Changing cooling performance with the Cleanfix® VP series reversible fan can provide significant savings in both horsepower and fuel consumption. The VP series also offers an energy-savings ‘Eco’ setting for reduced fuel consumption, a full ‘max’ setting for maximum cooling performance, and the blow-out setting for radiator cleaning. Additional benefits include providing more useable power, reducing warm-up times and overcooling, increasing cooling in summer and reducing cooling for winter.

        Having the harvesters retrofitted with the Cleanfix® fans went very smoothly, according to Rick. “I had them installed by Nortrax,” he said. Nortrax is the John Deere dealer that sold Rick his two Timberjack 1270D harvesters. Nortrax has a large, regional facility in Eau Claire, Wis. that anchors several Midwest branches of the company.

        “I brought the Timberjacks home one evening,” said Rick, and Nortrax service personnel took care of the rest. “They came to my shop and did them both in one evening,” he explained.

        Rick has been so pleased with the performance and benefits from the Cleanfix® reversible fans that he plans to have Nortrax install them on his five forwarders. “I’m installing them on all the forwarders,” he explained. “I don’t think (a machine) should be without them. The machine runs a lot cooler” with the Cleanfix® reversible fans.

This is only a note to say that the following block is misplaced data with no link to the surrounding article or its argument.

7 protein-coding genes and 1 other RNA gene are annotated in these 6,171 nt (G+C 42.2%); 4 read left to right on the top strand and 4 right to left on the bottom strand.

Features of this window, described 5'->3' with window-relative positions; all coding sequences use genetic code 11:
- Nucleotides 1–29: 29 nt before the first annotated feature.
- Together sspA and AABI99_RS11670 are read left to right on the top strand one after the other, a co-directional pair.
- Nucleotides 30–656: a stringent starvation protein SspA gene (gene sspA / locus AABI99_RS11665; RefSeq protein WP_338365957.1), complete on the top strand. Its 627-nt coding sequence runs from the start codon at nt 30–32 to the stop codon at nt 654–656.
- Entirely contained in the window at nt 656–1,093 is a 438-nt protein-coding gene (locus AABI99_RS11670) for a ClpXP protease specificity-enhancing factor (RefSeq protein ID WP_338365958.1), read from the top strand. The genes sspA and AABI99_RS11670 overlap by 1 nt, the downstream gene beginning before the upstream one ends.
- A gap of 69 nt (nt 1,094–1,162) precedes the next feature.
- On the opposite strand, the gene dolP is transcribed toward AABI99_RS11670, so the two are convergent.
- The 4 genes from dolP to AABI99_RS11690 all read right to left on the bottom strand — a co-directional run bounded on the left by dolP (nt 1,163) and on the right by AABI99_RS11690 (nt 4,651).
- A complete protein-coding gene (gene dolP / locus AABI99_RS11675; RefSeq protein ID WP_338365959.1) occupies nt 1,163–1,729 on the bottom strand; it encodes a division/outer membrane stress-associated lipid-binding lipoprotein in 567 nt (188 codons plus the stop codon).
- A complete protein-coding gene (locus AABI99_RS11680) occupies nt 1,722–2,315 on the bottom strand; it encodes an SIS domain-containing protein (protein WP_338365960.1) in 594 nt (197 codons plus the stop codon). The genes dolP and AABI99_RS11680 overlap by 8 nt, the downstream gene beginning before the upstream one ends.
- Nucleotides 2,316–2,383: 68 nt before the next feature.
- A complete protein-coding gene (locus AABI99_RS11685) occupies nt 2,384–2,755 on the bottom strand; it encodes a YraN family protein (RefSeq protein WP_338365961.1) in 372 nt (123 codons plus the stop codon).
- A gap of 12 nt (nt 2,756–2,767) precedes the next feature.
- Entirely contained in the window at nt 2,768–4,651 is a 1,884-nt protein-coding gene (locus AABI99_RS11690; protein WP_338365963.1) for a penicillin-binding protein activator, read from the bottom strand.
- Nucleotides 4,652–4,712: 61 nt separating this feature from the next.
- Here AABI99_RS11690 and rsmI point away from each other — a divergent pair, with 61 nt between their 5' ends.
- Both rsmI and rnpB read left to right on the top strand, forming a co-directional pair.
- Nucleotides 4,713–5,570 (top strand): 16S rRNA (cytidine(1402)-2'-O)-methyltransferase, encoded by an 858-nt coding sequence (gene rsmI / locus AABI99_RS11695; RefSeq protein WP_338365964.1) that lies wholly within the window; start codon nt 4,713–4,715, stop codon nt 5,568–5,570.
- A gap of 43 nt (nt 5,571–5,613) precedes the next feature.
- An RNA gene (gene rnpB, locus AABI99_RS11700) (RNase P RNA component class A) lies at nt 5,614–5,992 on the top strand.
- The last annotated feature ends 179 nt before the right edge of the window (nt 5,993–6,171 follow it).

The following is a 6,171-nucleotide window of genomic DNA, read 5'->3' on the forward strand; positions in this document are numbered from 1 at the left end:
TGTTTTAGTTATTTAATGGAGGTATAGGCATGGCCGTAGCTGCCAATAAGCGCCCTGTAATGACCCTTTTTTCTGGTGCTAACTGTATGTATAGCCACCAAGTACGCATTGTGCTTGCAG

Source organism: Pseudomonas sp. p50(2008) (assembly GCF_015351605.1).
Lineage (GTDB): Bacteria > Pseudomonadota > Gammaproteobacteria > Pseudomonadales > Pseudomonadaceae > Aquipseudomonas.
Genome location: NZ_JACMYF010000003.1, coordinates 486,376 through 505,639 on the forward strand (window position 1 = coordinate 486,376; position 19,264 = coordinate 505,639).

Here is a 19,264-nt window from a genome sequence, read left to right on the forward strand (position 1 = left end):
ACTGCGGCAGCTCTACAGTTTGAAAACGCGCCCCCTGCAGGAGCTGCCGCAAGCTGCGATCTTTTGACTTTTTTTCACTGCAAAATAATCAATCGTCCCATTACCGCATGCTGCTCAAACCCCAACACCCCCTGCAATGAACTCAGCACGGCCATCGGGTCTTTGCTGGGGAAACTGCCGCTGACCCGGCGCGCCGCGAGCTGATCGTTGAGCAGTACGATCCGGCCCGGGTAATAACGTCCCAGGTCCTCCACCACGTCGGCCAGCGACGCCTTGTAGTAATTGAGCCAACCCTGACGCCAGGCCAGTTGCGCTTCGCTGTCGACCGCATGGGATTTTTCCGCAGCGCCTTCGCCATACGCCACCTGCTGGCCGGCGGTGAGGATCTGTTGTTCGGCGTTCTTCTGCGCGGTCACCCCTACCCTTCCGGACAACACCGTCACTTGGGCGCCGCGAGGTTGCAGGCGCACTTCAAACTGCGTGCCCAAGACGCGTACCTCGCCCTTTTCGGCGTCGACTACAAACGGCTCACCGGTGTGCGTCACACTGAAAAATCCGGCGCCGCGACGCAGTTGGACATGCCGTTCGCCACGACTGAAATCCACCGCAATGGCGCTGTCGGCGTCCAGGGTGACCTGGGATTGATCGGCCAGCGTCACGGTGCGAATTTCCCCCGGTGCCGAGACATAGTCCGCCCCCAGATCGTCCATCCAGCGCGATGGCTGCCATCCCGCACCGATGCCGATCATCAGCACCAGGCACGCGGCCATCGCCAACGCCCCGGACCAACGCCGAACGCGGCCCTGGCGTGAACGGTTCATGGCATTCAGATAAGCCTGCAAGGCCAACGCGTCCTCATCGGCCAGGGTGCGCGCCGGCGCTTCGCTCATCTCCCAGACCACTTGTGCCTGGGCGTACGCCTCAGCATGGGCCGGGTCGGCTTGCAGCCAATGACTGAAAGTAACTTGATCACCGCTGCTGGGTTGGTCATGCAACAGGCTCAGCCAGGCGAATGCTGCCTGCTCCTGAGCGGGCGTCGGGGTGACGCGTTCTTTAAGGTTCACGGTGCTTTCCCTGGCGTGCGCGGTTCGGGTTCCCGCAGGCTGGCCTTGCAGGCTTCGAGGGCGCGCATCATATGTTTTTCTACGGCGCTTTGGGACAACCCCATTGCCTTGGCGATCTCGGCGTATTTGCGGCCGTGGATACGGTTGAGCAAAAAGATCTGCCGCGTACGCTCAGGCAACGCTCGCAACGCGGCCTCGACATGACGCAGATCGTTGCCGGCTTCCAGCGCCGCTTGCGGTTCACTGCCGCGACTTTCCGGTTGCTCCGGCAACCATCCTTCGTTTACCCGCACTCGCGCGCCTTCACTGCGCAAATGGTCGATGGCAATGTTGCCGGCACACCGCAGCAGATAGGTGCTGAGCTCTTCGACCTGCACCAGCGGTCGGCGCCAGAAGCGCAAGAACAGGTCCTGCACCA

Besides the local dealership that helps Rick meet his needs, Nortrax has 48 locations in 13 states. With more than 1,000 employees, it is the largest John Deere dealership in the world.

        Delaney Forest Products is based in Warrens, a village of less than 300 people located in west-central Wisconsin. About one-third of the company’s work is performed for Plum Creek Timber Co. and about 20% for Domtar. Most of the work is pine thinnings but Delaney Forest Products also does clear-cuts. The main species the company cuts are oak, aspen and jack pine. The job sites usually average 40-80 acres. “Everything is fairly flat,” said Rick.

        The Timberjack 1270D harvester is designed for high volume production in most thinnings and select cuts in plantation and natural stands. Its compact size makes it suitable for cutting in dense stands, and its suspension is built for rough terrain. The Timberjack 1270D uses a Total Machine Control TM measuring and control system; it adjusts machine performance to the type of terrain, including boom functions, and automates the tree processing cycle.

        Rick likes to keep Delaney Forest Products on jobs within a 150-mile radius of Warrens. “We have been out as far as 220 miles,” he said.

        The trucking division has lowboy trailers to move the logging equipment to job sites. In addition to the harvesters and forwarders, Rick has a John Deere 700H dozer and a John Deere 544G front-end loader; the dozer and the front-end loader are used to build access roads to job sites.

        When Rick committed to the logging business, he got thoroughly involved. He has a full-time forester, Chad Ziegler, on staff. Chad buys standing timber and takes care of some of the regulatory paperwork.